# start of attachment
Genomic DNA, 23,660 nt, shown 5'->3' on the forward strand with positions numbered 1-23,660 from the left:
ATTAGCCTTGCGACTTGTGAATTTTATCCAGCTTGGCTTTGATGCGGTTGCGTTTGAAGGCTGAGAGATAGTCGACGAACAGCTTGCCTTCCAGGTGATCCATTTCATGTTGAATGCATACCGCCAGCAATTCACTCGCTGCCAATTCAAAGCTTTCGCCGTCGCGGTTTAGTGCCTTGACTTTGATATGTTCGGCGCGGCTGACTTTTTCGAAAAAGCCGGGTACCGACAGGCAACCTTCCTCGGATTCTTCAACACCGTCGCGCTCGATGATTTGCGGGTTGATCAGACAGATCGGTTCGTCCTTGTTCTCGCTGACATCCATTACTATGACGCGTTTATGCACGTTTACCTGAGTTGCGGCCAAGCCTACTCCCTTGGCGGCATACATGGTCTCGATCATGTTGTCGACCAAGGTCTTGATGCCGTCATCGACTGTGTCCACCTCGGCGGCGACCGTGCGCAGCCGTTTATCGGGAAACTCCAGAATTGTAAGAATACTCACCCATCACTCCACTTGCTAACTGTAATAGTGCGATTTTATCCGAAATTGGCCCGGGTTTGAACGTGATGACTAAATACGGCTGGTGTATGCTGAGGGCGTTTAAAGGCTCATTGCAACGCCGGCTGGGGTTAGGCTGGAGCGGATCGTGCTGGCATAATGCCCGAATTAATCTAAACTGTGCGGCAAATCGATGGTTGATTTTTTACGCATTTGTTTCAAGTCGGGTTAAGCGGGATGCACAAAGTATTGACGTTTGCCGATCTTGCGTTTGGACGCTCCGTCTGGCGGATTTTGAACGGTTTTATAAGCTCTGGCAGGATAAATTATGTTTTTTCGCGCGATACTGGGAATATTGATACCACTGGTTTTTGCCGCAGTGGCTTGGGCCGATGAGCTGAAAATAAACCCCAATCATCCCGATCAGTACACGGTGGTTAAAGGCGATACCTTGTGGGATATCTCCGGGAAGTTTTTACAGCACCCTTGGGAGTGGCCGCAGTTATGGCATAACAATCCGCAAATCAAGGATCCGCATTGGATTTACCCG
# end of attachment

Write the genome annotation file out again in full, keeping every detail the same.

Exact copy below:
Genomic DNA, 23,660 nt, shown 5'->3' on the forward strand with positions numbered 1-23,660 from the left:
ATTAGCCTTGCGACTTGTGAATTTTATCCAGCTTGGCTTTGATGCGGTTGCGTTTGAAGGCTGAGAGATAGTCGACGAACAGCTTGCCTTCCAGGTGATCCATTTCATGTTGAATGCATACCGCCAGCAATTCACTCGCTGCCAATTCAAAGCTTTCGCCGTCGCGGTTTAGTGCCTTGACTTTGATATGTTCGGCGCGGCTGACTTTTTCGAAAAAGCCGGGTACCGACAGGCAACCTTCCTCGGATTCTTCAACACCGTCGCGCTCGATGATTTGCGGGTTGATCAGACAGATCGGTTCGTCCTTGTTCTCGCTGACATCCATTACTATGACGCGTTTATGCACGTTTACCTGAGTTGCGGCCAAGCCTACTCCCTTGGCGGCATACATGGTCTCGATCATGTTGTCGACCAAGGTCTTGATGCCGTCATCGACTGTGTCCACCTCGGCGGCGACCGTGCGCAGCCGTTTATCGGGAAACTCCAGAATTGTAAGAATACTCACCCATCACTCCACTTGCTAACTGTAATAGTGCGATTTTATCCGAAATTGGCCCGGGTTTGAACGTGATGACTAAATACGGCTGGTGTATGCTGAGGGCGTTTAAAGGCTCATTGCAACGCCGGCTGGGGTTAGGCTGGAGCGGATCGTGCTGGCATAATGCCCGAATTAATCTAAACTGTGCGGCAAATCGATGGTTGATTTTTTACGCATTTGTTTCAAGTCGGGTTAAGCGGGATGCACAAAGTATTGACGTTTGCCGATCTTGCGTTTGGACGCTCCGTCTGGCGGATTTTGAACGGTTTTATAAGCTCTGGCAGGATAAATTATGTTTTTTCGCGCGATACTGGGAATATTGATACCACTGGTTTTTGCCGCAGTGGCTTGGGCCGATGAGCTGAAAATAAACCCCAATCATCCCGATCAGTACACGGTGGTTAAAGGCGATACCTTGTGGGATATCTCCGGGAAGTTTTTACAGCACCCTTGGGAGTGGCCGCAGTTATGGCATAACAATCCGCAAATCAAGGATCCGCATTGGATTTACCCG